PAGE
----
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Number theory in digital signal processing. (English) Zbl 0553.10001
Prentice-Hall Signal Processing Series. M.I.T. Lincoln Laboratory. Englewood Cliffs, New Jersey: Prentice-Hall, Inc. xii, 276 p. (1979).
The finite Fourier transform which is usually called the discrete Fourier transform (DFT) in electrical engineering sciences is defined according to the prescription $(x_ j)_{0\leq j\leq N-1}\rightsquigarrow (\sum_{0\leq j\leq N-1}\zeta^{kj} x_ j)_{0\leq k\leq N-1}$ where $$N\geq 1$$ is the block length and $$\zeta =e^{2\pi i/N}$$ denotes the primitive $$N$$th root of unity. It forms a valuable tool in many areas from digital signal processing to radar technology and partial differential equations. There is strong incentive for computing the transform quickly and, after two decades of active research in the field of complexity theory, the minimum number of essential multiplications required for the task is known. At present, various algorithms are available which use precisely this number. It does not follow that, in the end, these will be the most desirable techniques, but they are certainly of interest in their own right. Major credit for this work seems to belong to I. J. Good, C. M. Rader, and S. Winograd. This story, and more, is told in an impressive way in the book by collecting a series of important original papers scattered about the literature.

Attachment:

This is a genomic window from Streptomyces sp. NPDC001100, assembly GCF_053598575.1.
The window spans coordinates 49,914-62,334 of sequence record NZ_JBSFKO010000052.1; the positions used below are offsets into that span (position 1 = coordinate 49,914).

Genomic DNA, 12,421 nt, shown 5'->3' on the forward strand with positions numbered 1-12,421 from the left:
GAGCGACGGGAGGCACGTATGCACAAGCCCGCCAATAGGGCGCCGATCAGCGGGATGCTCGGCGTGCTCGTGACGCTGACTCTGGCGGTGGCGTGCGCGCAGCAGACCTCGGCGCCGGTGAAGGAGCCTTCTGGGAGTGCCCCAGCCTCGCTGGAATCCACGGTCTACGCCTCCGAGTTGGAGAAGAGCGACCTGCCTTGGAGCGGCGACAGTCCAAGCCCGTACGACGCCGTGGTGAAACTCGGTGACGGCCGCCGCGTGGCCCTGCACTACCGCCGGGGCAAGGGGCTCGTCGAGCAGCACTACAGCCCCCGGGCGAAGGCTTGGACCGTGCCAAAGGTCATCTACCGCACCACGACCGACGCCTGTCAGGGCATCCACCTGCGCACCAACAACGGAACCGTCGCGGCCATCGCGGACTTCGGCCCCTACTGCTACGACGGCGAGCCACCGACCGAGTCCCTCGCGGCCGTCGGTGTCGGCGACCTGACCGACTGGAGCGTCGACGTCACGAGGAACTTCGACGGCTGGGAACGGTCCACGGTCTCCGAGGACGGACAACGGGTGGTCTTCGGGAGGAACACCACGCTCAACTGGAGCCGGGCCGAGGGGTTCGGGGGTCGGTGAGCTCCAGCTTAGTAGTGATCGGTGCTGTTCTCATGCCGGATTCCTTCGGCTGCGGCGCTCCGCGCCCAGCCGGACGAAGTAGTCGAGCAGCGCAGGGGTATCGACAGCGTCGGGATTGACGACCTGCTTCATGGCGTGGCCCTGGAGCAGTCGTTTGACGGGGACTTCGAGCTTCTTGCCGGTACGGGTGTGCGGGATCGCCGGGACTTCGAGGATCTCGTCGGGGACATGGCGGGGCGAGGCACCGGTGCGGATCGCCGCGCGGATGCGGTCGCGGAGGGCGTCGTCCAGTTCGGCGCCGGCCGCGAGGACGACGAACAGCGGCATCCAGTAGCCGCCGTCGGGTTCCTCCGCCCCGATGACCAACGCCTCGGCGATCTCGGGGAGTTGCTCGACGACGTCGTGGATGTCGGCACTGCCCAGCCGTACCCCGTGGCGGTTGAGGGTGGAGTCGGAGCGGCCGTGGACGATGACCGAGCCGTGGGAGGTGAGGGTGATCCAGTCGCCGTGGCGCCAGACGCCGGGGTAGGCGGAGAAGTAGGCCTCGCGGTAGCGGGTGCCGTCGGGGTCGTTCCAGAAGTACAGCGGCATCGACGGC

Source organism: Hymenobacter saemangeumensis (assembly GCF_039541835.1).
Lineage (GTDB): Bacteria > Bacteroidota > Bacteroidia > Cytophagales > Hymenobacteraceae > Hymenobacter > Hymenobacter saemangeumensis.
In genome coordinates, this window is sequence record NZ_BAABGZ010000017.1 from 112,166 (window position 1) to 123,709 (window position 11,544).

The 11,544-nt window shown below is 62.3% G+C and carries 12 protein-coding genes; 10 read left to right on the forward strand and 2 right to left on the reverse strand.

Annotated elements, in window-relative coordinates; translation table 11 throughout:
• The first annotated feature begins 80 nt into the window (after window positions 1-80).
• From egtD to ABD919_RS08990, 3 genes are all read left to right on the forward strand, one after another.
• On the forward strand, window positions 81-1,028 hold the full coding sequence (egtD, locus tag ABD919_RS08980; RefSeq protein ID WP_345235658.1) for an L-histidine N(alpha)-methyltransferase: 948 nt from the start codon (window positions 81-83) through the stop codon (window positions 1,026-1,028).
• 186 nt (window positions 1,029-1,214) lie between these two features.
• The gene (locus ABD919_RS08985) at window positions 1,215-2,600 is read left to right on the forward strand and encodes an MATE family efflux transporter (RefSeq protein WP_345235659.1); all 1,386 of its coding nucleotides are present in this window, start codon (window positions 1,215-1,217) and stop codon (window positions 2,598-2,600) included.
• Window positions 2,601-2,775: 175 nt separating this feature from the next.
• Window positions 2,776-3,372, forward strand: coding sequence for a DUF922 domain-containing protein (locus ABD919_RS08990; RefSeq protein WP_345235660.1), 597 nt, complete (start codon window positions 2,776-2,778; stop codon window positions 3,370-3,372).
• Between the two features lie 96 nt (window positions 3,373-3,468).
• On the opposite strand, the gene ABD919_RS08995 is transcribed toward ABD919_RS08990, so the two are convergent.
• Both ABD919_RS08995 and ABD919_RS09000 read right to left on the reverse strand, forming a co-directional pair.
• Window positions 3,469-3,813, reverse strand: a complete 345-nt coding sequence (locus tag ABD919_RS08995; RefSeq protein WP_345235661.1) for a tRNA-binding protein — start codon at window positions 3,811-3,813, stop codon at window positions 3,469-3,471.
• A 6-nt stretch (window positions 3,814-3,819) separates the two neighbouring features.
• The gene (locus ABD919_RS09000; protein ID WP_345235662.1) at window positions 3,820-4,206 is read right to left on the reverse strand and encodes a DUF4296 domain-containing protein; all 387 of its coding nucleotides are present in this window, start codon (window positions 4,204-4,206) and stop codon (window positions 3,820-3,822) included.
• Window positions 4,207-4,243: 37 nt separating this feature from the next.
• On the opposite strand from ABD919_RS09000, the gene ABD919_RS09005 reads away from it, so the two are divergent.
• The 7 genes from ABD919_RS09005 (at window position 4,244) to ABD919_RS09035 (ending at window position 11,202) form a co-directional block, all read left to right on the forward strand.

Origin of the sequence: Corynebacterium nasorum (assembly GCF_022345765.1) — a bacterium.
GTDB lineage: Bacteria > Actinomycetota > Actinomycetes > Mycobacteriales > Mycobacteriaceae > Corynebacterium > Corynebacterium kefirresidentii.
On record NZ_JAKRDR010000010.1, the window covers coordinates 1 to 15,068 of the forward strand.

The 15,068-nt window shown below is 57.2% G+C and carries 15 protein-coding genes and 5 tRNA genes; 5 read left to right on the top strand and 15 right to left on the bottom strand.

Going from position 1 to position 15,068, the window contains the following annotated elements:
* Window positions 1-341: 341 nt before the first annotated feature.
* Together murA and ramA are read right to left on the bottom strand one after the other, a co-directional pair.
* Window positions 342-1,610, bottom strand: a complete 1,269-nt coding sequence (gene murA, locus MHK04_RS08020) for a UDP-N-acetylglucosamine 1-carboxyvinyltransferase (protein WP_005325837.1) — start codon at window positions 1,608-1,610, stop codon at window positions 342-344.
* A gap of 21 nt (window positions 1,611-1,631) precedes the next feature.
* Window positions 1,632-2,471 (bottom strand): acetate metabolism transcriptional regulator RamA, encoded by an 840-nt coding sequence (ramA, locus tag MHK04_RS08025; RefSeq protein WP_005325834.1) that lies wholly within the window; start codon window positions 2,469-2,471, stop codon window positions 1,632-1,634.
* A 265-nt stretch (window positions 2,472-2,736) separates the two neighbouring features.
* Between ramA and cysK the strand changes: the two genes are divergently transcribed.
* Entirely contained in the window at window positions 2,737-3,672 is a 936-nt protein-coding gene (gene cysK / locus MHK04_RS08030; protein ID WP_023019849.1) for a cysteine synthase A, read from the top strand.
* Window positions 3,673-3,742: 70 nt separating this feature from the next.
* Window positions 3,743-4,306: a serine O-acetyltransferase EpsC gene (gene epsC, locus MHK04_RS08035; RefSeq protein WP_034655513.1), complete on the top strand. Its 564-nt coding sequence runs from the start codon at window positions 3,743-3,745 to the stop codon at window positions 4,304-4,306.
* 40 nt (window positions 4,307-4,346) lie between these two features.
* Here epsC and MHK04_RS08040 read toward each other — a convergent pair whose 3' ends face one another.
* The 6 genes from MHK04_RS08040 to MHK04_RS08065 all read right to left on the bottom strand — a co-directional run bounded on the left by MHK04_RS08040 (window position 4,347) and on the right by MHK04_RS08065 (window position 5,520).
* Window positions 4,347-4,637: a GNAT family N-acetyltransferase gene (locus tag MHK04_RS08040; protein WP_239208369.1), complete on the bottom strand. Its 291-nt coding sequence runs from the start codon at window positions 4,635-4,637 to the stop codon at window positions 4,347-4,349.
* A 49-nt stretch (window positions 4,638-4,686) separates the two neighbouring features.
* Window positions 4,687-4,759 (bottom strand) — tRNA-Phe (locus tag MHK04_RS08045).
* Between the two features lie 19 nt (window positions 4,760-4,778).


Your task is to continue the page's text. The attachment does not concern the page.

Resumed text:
At the heart of these methods lie Winograd’s algorithms for $$N$$ point DFT’s, where the block length $$N$$ is a small prime. He uses a quick way of forming the product of two polynomials modulo a third one, and that theory, in turn, uses the Chinese remainder theorem. Winograd’s algorithms, for small primes, are just the eigenvalue-eigenvector decomposition of the associated circulant matrices, but written economically and in real arithmetic.
Because digital signal processing is enjoying an explosive growth, the development did not stop since the book under review has become available in 1979. For instance, the survey article by L. Auslander and R. Tolimieri [Is computing with the finite Fourier transform pure or applied mathematics ? Bull. Am. Math. Soc., New Ser. 1, 847–897 (1979; Zbl 0475.42014)] links the DFT with a variety of topics in pure and applied mathematics, and yet no mention is made of the circulants lurking in the background. For a detailed and updated exposition of fast algorithms for digital signal processing, see the recent monograph by R. E. Blahut [Fast algorithms for digital signal processing (Addison-Wesley, Reading, MA 1985; Zbl 0579.94001)]. Also see the reviewer’s survey article [Analog radar signal design and digital signal processing - A Heisenberg nilpotent Lie group approach, in ”Lie methods in optics, Proc. CIFMO-CIO Workshop on January 7-10, 1985, León, México.” (J. Sánchez-Mondragón and K. B. Wolf, editors) Lect. Notes Phys. 250, 1–27 (1986: Zbl 0594.43001)] and M. R. Schroeder’s stimulating monograph [Number theory in science and communication (1984; Zbl 0542.10001)].